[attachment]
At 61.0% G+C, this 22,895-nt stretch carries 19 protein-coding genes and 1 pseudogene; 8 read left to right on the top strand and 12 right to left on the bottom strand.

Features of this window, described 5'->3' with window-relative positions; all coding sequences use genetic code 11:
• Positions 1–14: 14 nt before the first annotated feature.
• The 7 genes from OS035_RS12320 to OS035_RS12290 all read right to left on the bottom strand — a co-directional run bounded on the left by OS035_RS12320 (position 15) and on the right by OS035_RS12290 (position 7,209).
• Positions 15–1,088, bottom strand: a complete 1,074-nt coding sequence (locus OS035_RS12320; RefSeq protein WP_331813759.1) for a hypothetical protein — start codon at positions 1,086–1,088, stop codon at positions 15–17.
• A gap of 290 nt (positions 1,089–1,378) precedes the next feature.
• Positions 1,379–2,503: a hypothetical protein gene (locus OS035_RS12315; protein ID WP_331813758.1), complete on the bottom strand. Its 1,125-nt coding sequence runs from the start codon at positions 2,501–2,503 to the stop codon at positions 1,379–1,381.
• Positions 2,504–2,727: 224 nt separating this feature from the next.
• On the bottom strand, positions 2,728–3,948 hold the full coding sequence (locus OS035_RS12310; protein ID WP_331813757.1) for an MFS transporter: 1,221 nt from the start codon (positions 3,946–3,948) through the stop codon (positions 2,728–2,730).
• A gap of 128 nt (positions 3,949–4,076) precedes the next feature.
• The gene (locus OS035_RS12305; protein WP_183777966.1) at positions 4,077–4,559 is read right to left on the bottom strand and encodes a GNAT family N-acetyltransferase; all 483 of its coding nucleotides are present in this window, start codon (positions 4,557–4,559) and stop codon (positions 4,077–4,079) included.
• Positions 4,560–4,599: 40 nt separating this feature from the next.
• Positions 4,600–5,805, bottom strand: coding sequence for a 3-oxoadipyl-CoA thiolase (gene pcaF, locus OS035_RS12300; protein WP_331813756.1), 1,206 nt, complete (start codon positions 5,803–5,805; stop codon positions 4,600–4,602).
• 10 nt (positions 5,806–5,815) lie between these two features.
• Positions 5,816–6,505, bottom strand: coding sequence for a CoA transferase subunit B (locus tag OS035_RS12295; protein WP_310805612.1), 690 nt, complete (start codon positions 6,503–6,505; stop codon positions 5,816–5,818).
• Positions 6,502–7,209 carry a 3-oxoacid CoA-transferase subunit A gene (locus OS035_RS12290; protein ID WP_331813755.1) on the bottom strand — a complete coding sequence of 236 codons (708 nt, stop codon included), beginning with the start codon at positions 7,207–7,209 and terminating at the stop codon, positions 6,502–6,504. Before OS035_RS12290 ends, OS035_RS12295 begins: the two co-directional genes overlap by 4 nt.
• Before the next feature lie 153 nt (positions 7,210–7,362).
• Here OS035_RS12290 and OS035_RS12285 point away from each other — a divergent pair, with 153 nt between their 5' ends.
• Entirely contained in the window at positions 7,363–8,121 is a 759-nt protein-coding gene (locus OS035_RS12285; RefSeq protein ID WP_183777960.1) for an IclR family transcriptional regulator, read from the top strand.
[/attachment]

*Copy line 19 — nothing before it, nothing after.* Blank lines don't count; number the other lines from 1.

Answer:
• Entirely contained in the window at positions 7,363–8,121 is a 759-nt protein-coding gene (locus OS035_RS12285; RefSeq protein ID WP_183777960.1) for an IclR family transcriptional regulator, read from the top strand.